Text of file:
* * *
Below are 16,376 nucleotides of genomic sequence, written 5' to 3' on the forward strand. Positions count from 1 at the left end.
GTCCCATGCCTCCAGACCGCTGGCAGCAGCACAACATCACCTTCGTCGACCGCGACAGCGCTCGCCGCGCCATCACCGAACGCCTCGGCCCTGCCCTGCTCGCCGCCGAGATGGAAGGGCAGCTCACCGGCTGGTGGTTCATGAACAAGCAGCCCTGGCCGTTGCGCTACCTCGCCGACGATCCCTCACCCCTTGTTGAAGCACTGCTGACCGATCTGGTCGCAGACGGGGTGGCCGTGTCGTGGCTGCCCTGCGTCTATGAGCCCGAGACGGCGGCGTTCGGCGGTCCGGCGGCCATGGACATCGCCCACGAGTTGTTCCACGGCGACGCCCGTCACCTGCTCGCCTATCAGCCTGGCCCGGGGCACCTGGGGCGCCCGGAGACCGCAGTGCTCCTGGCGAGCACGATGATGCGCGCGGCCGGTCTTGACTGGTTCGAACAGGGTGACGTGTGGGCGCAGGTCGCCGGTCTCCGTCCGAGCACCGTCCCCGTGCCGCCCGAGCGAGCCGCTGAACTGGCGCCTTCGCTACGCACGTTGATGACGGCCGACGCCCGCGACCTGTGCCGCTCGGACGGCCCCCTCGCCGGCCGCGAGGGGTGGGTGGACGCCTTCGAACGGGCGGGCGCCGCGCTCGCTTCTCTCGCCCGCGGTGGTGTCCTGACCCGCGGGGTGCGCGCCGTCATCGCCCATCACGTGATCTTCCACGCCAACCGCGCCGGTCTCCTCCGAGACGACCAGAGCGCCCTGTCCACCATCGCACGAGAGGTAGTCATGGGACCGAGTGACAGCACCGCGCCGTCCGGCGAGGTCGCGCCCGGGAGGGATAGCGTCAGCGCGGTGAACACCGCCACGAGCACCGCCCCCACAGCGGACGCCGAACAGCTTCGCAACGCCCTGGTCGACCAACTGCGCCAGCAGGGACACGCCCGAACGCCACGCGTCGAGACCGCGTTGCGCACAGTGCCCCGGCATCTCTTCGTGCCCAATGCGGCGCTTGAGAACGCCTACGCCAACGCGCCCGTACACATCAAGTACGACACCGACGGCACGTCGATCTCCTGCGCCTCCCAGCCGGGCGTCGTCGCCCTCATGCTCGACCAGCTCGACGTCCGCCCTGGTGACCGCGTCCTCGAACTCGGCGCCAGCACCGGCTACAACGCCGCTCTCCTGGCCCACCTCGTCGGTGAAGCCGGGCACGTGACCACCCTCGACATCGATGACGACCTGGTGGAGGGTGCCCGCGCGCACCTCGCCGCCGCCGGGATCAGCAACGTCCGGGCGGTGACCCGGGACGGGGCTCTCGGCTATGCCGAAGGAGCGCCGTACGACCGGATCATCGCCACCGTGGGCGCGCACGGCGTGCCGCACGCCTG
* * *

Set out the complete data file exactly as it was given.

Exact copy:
Below are 16,376 nucleotides of genomic sequence, written 5' to 3' on the forward strand. Positions count from 1 at the left end.
GTCCCATGCCTCCAGACCGCTGGCAGCAGCACAACATCACCTTCGTCGACCGCGACAGCGCTCGCCGCGCCATCACCGAACGCCTCGGCCCTGCCCTGCTCGCCGCCGAGATGGAAGGGCAGCTCACCGGCTGGTGGTTCATGAACAAGCAGCCCTGGCCGTTGCGCTACCTCGCCGACGATCCCTCACCCCTTGTTGAAGCACTGCTGACCGATCTGGTCGCAGACGGGGTGGCCGTGTCGTGGCTGCCCTGCGTCTATGAGCCCGAGACGGCGGCGTTCGGCGGTCCGGCGGCCATGGACATCGCCCACGAGTTGTTCCACGGCGACGCCCGTCACCTGCTCGCCTATCAGCCTGGCCCGGGGCACCTGGGGCGCCCGGAGACCGCAGTGCTCCTGGCGAGCACGATGATGCGCGCGGCCGGTCTTGACTGGTTCGAACAGGGTGACGTGTGGGCGCAGGTCGCCGGTCTCCGTCCGAGCACCGTCCCCGTGCCGCCCGAGCGAGCCGCTGAACTGGCGCCTTCGCTACGCACGTTGATGACGGCCGACGCCCGCGACCTGTGCCGCTCGGACGGCCCCCTCGCCGGCCGCGAGGGGTGGGTGGACGCCTTCGAACGGGCGGGCGCCGCGCTCGCTTCTCTCGCCCGCGGTGGTGTCCTGACCCGCGGGGTGCGCGCCGTCATCGCCCATCACGTGATCTTCCACGCCAACCGCGCCGGTCTCCTCCGAGACGACCAGAGCGCCCTGTCCACCATCGCACGAGAGGTAGTCATGGGACCGAGTGACAGCACCGCGCCGTCCGGCGAGGTCGCGCCCGGGAGGGATAGCGTCAGCGCGGTGAACACCGCCACGAGCACCGCCCCCACAGCGGACGCCGAACAGCTTCGCAACGCCCTGGTCGACCAACTGCGCCAGCAGGGACACGCCCGAACGCCACGCGTCGAGACCGCGTTGCGCACAGTGCCCCGGCATCTCTTCGTGCCCAATGCGGCGCTTGAGAACGCCTACGCCAACGCGCCCGTACACATCAAGTACGACACCGACGGCACGTCGATCTCCTGCGCCTCCCAGCCGGGCGTCGTCGCCCTCATGCTCGACCAGCTCGACGTCCGCCCTGGTGACCGCGTCCTCGAACTCGGCGCCAGCACCGGCTACAACGCCGCTCTCCTGGCCCACCTCGTCGGTGAAGCCGGGCACGTGACCACCCTCGACATCGATGACGACCTGGTGGAGGGTGCCCGCGCGCACCTCGCCGCCGCCGGGATCAGCAACGTCCGGGCGGTGACCCGGGACGGGGCTCTCGGCTATGCCGAAGGAGCGCCGTACGACCGGATCATCGCCACCGTGGGCGCGCACGGCGTGCCGCACGCCTG